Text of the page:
The US Supreme Court ruled Thursday that Twitter is not liable under the Antiterrorism and Effective Death Penalty Act when users post terrorism-related content. Rather than addressing §230 of the Communications Decency Act, which many believed would determine the case, the court decided that the plaintiffs in Twitter v. Taamneh failed to state a claim upon which the court could grant relief. The court then used the same reasoning in a related case, Gonzalez v. Google LLC, to find that Google is also not liable.
Justice Clarence Thomas delivered the unanimous opinion of the court. Thomas centered his opinion around the plaintiff’s claim that Twitter, Facebook and Google aided and abetted ISIS in committing the Reina nightclub attack in Istanbul, Turkey. Under 18 USC § 2333(d)(2), US nationals who are victims of terrorist attacks may hold any individual found to have aided and abetted in the terrorist attack civilly liable. The court found that, based upon that statute, the plaintiffs failed to prove that any of the social media platforms aided and abetted in ISIS’s attack on the Reina nightclub.
The case arose after ISIS took responsibility for the attack that killed 39 people and injured 69 more. The family of Nawras Alassaf, one of the deceased, brought suit against Facebook, Twitter and Google. They claimed the technology giants knew of ISIS’s use of the platforms to recruit members and spread propaganda. The plaintiffs also alleged that the companies had the ability to flag, report and remove terrorist accounts but failed to do so.
In Twitter, the court established a three-prong test to address whether or not someone “aided and abetted” a terrorist under §2333(d)(2). That test is as follows:
- There was a terrorist attack committed by a terrorist;
- Defendants knew they played some sort of role in that terrorist’s enterprise; and
- Defendants gave “such knowing and substantial assistance” to the terrorist that they “culpably participated” in the terrorist attack.
The court found that, undoubtedly, the first two prongs were met in Twitter. However, the plaintiffs fell short of proving the third prong. The court viewed the social media platform’s recommendation algorithms, which formed the basis of Taamneh’s claims, as “merely part of” the platforms’ infrastructures. The court held that the algorithms, on their own, were not enough to meet the threshold required to meet the third prong. The court said that using such a standard would be too broad. The opinion reads:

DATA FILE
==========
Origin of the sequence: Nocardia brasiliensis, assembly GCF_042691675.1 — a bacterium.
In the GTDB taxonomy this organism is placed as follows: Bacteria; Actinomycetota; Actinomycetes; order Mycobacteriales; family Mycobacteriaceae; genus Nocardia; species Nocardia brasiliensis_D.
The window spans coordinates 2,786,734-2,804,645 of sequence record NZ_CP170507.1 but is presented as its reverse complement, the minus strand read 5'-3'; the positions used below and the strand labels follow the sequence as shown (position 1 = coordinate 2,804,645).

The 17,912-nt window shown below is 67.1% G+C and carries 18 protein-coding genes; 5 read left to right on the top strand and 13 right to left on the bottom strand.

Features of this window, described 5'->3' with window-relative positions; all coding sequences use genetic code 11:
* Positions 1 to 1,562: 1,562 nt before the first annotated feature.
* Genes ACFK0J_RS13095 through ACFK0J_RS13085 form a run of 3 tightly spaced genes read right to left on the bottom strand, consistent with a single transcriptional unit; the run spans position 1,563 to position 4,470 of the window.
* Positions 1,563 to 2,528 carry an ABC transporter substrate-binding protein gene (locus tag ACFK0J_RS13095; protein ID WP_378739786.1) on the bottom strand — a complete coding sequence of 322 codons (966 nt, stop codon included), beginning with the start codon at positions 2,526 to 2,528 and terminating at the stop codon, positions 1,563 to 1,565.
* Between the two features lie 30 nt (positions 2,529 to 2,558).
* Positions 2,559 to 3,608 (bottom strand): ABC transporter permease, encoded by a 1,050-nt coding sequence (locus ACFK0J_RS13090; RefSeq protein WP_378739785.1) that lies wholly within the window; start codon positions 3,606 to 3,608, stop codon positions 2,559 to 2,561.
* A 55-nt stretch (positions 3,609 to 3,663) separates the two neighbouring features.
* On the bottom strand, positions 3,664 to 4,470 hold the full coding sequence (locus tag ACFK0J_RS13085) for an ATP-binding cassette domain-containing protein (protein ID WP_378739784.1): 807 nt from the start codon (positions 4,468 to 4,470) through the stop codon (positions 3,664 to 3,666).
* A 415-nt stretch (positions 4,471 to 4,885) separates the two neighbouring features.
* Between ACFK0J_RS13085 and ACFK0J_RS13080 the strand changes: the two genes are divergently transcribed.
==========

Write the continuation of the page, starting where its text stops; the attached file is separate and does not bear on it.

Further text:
To be sure, it might be that bad actors like ISIS are able to use platforms like defendants’ for illegal–and sometimes terrible–ends. But the same could be said of cell phones, email, or the internet generally. Yet, we generally do not think that…[these] providers incur culpability merely for providing their services to the public writ large.
To do so, the court said, would be to hold “defendants liable as having aided and abetted each and every ISIS terrorist act committed anywhere in the world.” For that reason, the court reversed the lower court’s ruling, finding that the social media platforms cannot, in this case, be held liable under §2333(d)(2).
Using the same reasoning as they did in Twitter, the court in Gonzalez found that the plaintiffs failed to prove that Google, as the owner and operator of YouTube, had any agreement that would meet the threshold for conspiracy liability with ISIS to post the contested content on YouTube. The court then remanded the case back down to the lower court to reconsider the case under the new Twitter standard.